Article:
Interact with the Earth
Does your grandchild like to spend time in the great outdoors? Do you have special memories of planting in the garden? Do you think he/she should learn about the Jewish concept of tikkun olam, “repairing of the world?” If so, then these activities might spark an appreciation both for the environment and for Judaism in your grandchildren who are living in intermarried/interpartnered households.
1. Plant a Tree Together
Did you plant trees in your childhood for Tu B’Shvat? Have you ever planted a tree for the American tree-centered holiday, Arbor Day? If so, you have experienced the beauty and pride in planting a tree.
Why plant trees with your grandchildren? For one, the activity helps the environment, requires a bit of exercise, and can be appreciated by children of all ages. Planting a tree together creates a positive memory that your grandchild will associate with you and the fun Jewish holiday. This shared experience also can lead to discussion with your grandchild both about the environment and the perils it faces. Planting a tree also has lasting effects. As the years go by, you and your grandchild can go back to the tree, witness its growth from seed or sapling, and compare the tree’s development with that of your grandchild. You can order trees and seeds to plant yourself here.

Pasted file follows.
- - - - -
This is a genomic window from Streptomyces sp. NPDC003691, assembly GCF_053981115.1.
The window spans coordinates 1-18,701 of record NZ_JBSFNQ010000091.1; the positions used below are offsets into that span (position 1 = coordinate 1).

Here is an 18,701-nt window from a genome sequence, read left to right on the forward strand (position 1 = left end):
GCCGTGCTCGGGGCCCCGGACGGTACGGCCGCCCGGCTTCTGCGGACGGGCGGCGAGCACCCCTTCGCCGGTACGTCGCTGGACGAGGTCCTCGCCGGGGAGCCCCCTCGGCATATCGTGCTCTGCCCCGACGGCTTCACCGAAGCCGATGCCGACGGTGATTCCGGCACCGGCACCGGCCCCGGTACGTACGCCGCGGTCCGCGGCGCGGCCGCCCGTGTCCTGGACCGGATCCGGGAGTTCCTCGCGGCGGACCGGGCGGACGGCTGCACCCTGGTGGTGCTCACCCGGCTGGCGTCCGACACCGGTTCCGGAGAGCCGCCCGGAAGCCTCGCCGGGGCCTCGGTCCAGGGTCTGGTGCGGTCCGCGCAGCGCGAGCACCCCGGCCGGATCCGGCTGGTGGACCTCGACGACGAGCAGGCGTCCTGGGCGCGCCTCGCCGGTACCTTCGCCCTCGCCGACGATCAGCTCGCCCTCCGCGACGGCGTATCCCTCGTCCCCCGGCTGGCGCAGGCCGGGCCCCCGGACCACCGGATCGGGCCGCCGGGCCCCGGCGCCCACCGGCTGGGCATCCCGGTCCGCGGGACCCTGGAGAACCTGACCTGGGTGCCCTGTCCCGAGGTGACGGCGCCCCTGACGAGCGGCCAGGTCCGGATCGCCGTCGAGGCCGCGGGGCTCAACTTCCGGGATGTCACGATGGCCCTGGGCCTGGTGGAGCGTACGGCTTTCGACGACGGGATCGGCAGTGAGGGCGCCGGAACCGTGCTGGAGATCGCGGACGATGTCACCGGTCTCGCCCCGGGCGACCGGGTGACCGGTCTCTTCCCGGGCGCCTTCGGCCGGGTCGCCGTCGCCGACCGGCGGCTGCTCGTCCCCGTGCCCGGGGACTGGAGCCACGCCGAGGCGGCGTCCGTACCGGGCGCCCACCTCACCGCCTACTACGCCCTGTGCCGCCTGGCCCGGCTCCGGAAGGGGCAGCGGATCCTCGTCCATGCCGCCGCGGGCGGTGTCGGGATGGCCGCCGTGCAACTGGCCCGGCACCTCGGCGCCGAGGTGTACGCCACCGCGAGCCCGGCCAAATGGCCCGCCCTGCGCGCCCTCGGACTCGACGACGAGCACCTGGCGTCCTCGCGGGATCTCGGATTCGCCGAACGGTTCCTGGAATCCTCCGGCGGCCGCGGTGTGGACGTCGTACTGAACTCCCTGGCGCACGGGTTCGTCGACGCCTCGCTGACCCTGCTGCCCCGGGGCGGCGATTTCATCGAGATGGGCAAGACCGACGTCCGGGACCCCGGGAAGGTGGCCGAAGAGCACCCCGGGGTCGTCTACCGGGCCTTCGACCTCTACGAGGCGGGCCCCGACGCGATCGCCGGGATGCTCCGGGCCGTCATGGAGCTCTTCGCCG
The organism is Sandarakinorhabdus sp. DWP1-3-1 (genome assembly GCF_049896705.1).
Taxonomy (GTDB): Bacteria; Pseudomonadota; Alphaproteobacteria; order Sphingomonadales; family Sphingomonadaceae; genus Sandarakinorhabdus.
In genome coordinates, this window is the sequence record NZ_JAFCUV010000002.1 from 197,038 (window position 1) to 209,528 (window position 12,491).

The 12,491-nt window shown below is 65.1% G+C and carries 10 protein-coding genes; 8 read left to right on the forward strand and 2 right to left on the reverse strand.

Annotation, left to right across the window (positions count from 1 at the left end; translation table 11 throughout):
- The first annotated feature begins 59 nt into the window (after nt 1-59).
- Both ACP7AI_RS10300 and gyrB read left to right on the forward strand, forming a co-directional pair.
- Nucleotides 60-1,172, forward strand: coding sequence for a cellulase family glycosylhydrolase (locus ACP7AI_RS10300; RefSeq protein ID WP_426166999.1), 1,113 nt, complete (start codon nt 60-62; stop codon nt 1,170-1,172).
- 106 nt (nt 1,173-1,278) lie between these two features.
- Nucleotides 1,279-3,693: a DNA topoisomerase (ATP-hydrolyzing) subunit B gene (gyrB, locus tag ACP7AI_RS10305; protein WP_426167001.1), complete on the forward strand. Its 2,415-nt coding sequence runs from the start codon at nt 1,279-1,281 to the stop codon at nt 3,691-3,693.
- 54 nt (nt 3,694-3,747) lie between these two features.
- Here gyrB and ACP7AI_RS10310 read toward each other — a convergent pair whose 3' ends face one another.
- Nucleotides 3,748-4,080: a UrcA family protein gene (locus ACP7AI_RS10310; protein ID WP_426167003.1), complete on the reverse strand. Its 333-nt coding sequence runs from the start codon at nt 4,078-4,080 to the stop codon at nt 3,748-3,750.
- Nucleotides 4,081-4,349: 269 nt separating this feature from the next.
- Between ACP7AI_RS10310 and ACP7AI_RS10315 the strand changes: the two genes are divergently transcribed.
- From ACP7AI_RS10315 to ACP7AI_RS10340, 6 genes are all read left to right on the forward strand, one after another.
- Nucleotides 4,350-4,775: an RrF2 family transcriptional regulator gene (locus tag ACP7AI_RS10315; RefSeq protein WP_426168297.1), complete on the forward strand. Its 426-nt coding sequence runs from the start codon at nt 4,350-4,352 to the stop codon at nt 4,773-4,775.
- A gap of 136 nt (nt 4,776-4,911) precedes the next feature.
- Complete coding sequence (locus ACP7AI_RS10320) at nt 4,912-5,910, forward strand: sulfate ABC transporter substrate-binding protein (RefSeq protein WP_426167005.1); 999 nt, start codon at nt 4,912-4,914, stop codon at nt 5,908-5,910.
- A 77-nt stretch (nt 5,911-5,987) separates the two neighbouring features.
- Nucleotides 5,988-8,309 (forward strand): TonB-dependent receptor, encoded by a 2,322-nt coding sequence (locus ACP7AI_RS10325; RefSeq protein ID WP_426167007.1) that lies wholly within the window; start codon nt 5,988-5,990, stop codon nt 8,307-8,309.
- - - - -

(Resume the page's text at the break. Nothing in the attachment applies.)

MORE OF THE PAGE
While planting the tree, you may explain to your grandchildren how important trees are in Judaism. The Torah and various Jewish commentary compare trees to humans because, just like trees, we have the potential to grow, change, and develop from the likes of a small seed. You can read a more in-depth analysis of the human-as-tree metaphor in this article.